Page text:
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Seismic Events in London

Big Ben, London

Q: I want to enquire as to the likelihood of an upcoming earthquake. I have been led to believe that there is a major seismic event in London every 300 years. I have been told that the best course of action is to take cover under a table or door frame. Please advise me how I can prepare myself for such tectonic activity.

From Ms Tendayi Bloom (December 2009)

Reply by Dr Ted Nield

You can rest assured that major seismic events - likely to cause damage to buildings, injury or loss of life - are extremely unlikely in the UK as a whole and are not at all likely in London. Seismic activity close to London was most recently reported from Folkestone, Kent, in 2007.

Historically the people of Kent have felt earthquakes centred in, or near, the Dover Straits in 1950, 1776, 1580 and 1382; the two earliest ones had magnitudes estimated at just under 6, and caused damage as far as London, where in 1580 two people were killed by falling masonry. The last earthquake felt by residents in Folkestone was actually a Dutch earthquake (epicentre near Maastricht) in 1992. Comparisons can be made between the Folkestone event and the Colchester earthquake of 1884, magnitude 4.6 ML. At Colchester, there was also much damage in the epicentral region, and it is likely that similarities between Folkestone and Colchester will strengthen as more analysis is conducted; the shallow depth of both earthquakes and a ‘soft’ geological environment resulting in a concentration (and possibly amplification) of the ground-shaking in their epicentral areas.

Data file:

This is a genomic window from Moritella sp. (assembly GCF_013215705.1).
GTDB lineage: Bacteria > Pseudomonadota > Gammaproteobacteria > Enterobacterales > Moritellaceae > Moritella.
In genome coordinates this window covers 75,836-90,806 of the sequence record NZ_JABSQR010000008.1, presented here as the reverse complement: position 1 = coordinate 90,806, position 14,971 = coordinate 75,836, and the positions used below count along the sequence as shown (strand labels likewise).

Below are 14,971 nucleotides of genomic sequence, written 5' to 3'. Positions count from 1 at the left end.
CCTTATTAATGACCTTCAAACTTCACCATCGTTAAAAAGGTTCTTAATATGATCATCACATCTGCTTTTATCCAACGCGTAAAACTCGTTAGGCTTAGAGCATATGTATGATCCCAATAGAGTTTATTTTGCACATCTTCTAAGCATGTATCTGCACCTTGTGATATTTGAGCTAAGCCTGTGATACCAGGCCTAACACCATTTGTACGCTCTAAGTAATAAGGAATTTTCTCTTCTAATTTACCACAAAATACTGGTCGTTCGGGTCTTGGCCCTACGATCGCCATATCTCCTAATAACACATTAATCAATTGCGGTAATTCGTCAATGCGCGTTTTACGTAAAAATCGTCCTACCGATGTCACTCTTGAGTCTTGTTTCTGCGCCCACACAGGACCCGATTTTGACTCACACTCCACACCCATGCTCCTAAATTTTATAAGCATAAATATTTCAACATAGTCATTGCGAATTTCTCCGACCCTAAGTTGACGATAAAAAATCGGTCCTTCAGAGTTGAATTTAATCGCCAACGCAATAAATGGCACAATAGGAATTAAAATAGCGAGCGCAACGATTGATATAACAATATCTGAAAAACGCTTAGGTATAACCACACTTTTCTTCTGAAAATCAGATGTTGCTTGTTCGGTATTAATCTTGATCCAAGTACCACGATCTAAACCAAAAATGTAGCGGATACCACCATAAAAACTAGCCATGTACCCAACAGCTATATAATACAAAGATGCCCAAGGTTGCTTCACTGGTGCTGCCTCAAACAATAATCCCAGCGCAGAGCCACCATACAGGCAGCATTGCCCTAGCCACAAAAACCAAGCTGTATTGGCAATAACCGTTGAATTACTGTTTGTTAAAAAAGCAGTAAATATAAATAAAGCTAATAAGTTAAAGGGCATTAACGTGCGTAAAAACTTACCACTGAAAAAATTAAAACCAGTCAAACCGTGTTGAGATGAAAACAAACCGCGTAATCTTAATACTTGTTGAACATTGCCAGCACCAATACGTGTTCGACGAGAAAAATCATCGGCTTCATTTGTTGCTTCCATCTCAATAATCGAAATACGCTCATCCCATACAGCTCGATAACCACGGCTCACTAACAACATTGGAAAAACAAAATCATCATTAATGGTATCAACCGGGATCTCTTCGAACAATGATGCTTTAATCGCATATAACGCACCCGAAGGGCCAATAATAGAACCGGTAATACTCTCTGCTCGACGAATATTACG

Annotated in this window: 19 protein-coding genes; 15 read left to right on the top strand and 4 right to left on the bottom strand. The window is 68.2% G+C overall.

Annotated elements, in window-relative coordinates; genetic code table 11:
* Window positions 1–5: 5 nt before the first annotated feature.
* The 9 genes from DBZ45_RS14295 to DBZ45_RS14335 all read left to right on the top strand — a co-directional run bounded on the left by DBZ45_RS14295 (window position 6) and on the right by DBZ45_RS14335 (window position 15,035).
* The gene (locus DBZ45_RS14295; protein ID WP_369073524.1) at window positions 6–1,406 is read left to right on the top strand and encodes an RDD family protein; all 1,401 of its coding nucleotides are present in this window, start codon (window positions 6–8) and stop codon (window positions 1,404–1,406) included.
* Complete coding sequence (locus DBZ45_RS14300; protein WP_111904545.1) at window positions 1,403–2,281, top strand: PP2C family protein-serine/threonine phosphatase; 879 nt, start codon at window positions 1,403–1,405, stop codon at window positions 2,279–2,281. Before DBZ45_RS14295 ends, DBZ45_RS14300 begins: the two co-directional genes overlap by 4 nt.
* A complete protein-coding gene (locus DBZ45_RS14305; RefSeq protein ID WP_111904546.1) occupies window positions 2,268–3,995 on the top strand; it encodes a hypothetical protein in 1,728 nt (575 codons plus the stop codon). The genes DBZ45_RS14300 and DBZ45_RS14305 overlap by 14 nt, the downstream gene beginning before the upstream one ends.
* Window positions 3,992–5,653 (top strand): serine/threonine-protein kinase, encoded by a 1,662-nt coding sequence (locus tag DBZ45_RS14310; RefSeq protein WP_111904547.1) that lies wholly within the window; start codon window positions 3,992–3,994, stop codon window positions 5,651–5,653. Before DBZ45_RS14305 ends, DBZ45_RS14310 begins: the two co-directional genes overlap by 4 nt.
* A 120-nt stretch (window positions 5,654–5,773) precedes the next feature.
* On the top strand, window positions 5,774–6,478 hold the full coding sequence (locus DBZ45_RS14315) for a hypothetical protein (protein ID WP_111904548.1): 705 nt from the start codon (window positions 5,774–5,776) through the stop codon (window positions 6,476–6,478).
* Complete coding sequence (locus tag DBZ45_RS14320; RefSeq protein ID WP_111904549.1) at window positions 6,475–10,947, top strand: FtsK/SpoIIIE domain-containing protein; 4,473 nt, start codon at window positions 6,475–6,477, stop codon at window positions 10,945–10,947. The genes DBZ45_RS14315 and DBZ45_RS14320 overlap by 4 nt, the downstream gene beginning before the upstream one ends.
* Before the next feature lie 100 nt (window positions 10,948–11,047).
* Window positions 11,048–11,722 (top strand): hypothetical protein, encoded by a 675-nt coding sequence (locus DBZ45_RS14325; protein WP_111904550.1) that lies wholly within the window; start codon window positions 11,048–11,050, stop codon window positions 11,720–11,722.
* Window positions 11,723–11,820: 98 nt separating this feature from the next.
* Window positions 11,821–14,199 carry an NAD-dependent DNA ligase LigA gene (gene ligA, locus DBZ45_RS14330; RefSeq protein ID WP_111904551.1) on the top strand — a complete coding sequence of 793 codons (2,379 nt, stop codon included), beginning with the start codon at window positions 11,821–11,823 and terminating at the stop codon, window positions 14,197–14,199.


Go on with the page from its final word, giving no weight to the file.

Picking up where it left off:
Of course none of these areas lies near one of the Earth's active Plate Boundaries, such as the famous San Andreas Fault Zone in San Francisco. These are known as "intraplate" earthquakes, and placing intraplate earthquakes such as the Folkestone event into a geological context is always difficult. Most British earthquakes are understood to occur as a result of reactivation of ancient structures in response to the current stress regime, which is dominated by Atlantic widening. While one may speculate that Dover Straits seismicity is associated with the western end of the North Artois Shear Zone, it is difficult to be certain about the seismotectonics of this area.

If you think you are experiencing an earthquake, you should exit the building you are in - earthquakes do not kill people, buildings do. Failing that (and even outside stay clear of the exterior of buildings where falling masonry might land) you should place yourself in a door frame or under a sturdy piece of furniture such as a stout table.